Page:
Classification is a major tool in the organisation of a school library. It needs to be assumed that it will be maintained and kept current and that its editors will respond to the changing needs of collections and to changes in technology (Broughton, 2004).
In saying this, I strongly agree with Shirky (2005) in that popular classification schemes, such as Dewey Decimal Classification (DDC) and Library of Congress Classification (LCC) have become outdated and irrelevant to the youth of today due to technological advances in the electronic world. Google, for example, has no shelf and no file system. Because of this, Shirky (2005) believes categorisation now requires ‘mind reading’ and ‘fortune telling’, in that it forces categorisers to guess what their users are thinking, and to make predictions about the future.
In an online world, the only globally unique identification (ID) for anything to point to is the uniform resource locator (URL) (Shirky, 2005). It is now becoming popular for users to tag URL’s, in ways that make them more valuable, all without requiring hierarchical organisation schemes like DDC or LCC. Tagging is the words or phrases users attach to a link that assist them in grouping related URL’s together. Unlike DDC, there are no fixed sets of categories. By forgoing formal classification schemes, tags enable a huge amount of user-produced organisational value at vanishingly small cost (Shirky, 2005). Systems employing free form tagging that are encouraging users to organise information in their own ways are supremely responsive to users needs and vocabularies, and involve users of information actively in organisational systems (Mathes, 2004).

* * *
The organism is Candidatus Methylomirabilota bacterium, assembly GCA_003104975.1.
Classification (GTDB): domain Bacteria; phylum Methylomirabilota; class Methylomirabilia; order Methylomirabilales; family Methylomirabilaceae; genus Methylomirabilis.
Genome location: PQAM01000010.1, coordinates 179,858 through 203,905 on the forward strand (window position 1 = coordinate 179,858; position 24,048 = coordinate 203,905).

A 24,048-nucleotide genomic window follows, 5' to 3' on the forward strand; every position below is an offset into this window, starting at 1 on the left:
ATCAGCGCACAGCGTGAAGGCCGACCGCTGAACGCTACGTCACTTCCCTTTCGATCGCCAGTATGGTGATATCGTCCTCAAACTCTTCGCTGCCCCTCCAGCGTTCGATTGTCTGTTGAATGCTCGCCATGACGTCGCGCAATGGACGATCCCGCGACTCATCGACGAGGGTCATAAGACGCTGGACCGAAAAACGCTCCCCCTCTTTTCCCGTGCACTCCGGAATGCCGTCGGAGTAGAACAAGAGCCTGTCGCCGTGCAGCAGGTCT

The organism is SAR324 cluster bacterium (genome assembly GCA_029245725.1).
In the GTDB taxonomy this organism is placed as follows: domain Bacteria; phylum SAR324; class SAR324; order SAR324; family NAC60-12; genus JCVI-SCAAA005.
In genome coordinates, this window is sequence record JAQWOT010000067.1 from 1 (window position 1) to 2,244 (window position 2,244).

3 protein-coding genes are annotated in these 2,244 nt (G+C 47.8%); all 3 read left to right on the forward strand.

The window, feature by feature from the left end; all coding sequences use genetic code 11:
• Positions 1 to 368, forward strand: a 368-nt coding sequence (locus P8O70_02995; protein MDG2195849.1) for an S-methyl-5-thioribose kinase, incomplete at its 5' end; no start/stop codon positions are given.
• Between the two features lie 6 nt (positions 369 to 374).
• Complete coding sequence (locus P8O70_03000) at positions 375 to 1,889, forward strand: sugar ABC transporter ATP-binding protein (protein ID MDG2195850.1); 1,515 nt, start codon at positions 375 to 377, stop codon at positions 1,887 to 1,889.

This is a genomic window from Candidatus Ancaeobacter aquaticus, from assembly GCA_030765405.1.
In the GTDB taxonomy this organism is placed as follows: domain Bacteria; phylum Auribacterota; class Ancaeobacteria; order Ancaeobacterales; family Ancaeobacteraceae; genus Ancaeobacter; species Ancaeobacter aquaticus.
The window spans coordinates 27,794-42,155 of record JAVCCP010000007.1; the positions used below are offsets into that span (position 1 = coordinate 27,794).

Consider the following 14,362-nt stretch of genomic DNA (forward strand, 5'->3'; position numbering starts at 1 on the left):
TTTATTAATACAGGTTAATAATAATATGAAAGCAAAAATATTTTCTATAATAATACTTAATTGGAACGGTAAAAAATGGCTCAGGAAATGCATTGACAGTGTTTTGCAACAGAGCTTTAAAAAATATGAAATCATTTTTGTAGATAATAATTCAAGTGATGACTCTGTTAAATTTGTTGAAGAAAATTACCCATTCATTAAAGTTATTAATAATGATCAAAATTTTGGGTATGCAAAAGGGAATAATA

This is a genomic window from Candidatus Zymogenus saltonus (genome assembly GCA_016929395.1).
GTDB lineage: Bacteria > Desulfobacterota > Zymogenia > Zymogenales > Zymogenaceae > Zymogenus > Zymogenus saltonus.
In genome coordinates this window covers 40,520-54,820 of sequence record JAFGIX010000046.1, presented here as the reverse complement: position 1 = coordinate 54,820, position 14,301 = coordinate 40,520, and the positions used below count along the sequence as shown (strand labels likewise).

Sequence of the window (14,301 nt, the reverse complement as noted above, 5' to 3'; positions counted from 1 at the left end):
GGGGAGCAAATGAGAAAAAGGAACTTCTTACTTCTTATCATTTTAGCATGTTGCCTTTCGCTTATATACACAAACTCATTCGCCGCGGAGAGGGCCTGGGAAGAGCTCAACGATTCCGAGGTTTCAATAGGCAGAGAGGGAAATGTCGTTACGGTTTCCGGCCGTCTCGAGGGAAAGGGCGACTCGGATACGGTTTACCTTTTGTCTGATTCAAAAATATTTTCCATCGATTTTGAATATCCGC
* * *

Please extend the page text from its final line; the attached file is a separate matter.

I agree with Shirky (2005) and Mathes (2004) in that an explosion in free form labeling of links, followed by all sorts of ways of grabbing value from those labels, is what is happening now. Take Del.ici.ous or Flickr for example. You can keep track of URL’s or images for yourself, you can share globally and others can view what you’re doing, and that is only the beginning. We are moving away from binary categorisation and into this probabilistic world (Shirky, 2005). It’s all about the users, not the system.
I am hoping to employ a tagging system in my primary school library in the near future.
Broughton, Vanda, (2004). Managing Classification. In Vanda Broughton. Essential classification, (pp.284 – 293). New York: Schuman.
Mathes, A. (2004). Folksonomies – cooperative classification and communication through shared metadata. Retrieved from http://www.adammathes.com/academic/computer-mediated-communication/folksonomies.html
Shirky, C. (2005). Ontology is overrated: categories, links and tags. Retrieved from http://www.shirky.com/writings/ontology_overrated.html